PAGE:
UNICEF equips child development workers as centers reopen for on-site learning
Ensuring adequate health safeguards in CDCs and strengthened capacity of child development workers
Six months since child development centers (CDCs) reopened in the Philippines in September 2022, how are they helping children catch up?
UNICEF Philippines visited the centers in its priority areas in the Province of Samar to see how children aged 3-4 are taking to their new environment after more than two years of home confinement. The Government shut down CDCs and supervised neighborhood playgroups (SNPs) nationwide as part of COVID-19 pandemic measures.
Samar is home to an estimated 800,000 people and is located in Eastern Visayas, one of the poorest regions in the Philippines.
Child development worker Cathy Lyn Japzon, 33, runs the Concepcion Day Care Center in Gandara Municipality, catering to over 30 children. During the closure, she recalled reaching out to the families in Brgy. Concepcion.
“The parents and children wanted in-person activities, but we couldn’t conduct any,” she said. But through the partnership of UNICEF and the Early Childhood Care and Development (ECCD) Council, child development workers like Cathy received training to support families using the Teach-From-Home Activity Guide to ensure that young children continued learning at home.
Still, nothing beats learning in CDCs when it comes to children's holistic learning – especially when child development workers play a crucial role in the early identification of developmental delays among children at risk.
Thus, while the national government contemplated reopening educational institutions, UNICEF and the ECCD Council prepared CDCs and SNPs to welcome the children back. The preparation involved ensuring that the centers have adequate health safeguards and that child development workers receive training to strengthen and update their skills and knowledge.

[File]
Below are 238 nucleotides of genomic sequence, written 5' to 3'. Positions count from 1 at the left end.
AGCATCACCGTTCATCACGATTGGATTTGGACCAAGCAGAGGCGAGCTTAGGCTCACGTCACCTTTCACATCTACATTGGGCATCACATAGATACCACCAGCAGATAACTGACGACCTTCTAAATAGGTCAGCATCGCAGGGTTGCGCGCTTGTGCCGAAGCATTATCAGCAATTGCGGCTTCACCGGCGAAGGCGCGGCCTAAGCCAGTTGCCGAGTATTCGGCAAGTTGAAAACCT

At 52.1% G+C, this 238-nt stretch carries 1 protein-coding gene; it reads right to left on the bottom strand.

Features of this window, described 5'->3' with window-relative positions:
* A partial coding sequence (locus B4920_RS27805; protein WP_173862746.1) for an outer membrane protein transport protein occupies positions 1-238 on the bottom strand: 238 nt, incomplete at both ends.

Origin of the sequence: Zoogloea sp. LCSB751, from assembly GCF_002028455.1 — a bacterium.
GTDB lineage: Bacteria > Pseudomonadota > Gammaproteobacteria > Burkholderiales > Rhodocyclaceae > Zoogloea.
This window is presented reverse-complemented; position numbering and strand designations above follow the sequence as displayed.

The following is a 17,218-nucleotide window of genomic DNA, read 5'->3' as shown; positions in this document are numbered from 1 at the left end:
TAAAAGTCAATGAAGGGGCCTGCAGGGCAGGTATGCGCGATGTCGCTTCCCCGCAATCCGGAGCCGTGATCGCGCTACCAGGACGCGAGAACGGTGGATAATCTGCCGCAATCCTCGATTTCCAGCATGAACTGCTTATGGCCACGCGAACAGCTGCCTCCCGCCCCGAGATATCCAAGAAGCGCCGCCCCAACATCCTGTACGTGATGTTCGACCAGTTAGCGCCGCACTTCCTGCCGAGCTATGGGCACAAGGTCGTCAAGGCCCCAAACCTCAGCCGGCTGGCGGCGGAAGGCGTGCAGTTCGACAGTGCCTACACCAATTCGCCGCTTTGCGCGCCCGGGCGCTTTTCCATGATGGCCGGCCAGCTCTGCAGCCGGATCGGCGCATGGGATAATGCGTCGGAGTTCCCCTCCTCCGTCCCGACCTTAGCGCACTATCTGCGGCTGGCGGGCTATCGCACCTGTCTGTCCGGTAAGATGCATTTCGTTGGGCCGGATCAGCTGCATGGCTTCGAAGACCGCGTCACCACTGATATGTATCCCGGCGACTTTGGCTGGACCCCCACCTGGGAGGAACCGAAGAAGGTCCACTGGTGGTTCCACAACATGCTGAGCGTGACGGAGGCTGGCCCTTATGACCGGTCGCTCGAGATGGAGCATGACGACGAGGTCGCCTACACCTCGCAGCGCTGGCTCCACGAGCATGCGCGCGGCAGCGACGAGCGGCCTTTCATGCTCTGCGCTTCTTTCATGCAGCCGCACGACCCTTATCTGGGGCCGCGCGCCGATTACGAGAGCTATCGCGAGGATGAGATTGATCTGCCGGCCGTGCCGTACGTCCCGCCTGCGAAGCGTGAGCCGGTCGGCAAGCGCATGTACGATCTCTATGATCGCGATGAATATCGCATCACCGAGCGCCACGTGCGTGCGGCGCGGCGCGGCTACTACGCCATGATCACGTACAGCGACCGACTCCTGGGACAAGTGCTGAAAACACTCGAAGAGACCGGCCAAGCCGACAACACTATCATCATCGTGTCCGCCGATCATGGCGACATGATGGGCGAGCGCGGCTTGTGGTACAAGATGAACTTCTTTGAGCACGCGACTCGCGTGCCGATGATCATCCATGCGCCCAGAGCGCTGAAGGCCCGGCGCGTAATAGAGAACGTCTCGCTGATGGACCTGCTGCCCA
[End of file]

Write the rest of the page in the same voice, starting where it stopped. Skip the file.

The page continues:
In the Municipality of Pagsanghan, 30 km from Gandara, Viejo Day Care Center’s Aileen Ucame is grateful that she was among more than 300 child development workers selected to train on a play-based approach in safe learning environments. The training was part of UNICEF’s assistance to select local governments in partnership with the University of the Philippines Center for Women’s Studies Foundation, Inc.
More importantly, the assistance helped improve the skills of child development workers to implement the PEIRIDDDEC – prevention, early identification, referral and intervention of delays, disorders, and disabilities in early childhood – a community-based system that provides services to children who are experiencing developmental delays and those who are at risk.
“I love all the UNICEF training,” Aileen said. “They are compatible with my personality and knowledge and made me realize there is more to learn.” It helps that she is also the ECCD focal person of Pagsanghan as she actively shares her training with her fellow child development workers in the province.
Fresh from the training and looking forward to learning more from the continuing support, Cathy and Aileen said that the parents are also happy their children can learn in the daycare centers again.
Dina Luna, 27, was happy to receive a Learn-At-Home kit for her 3-year-old daughter Ashtrid after Aileen assessed that the child needed help to catch up with her developmental milestones. The kit contains toys and other tools to help a child improve his or her motor and cognitive skills. Aside from the kit, Dina received orientation on monitoring Ashtrid’s progress using the Core Development Milestones guide.
“I can say that my daughter has improved. She is not as shy as she used to be and is always excited to go to daycare.”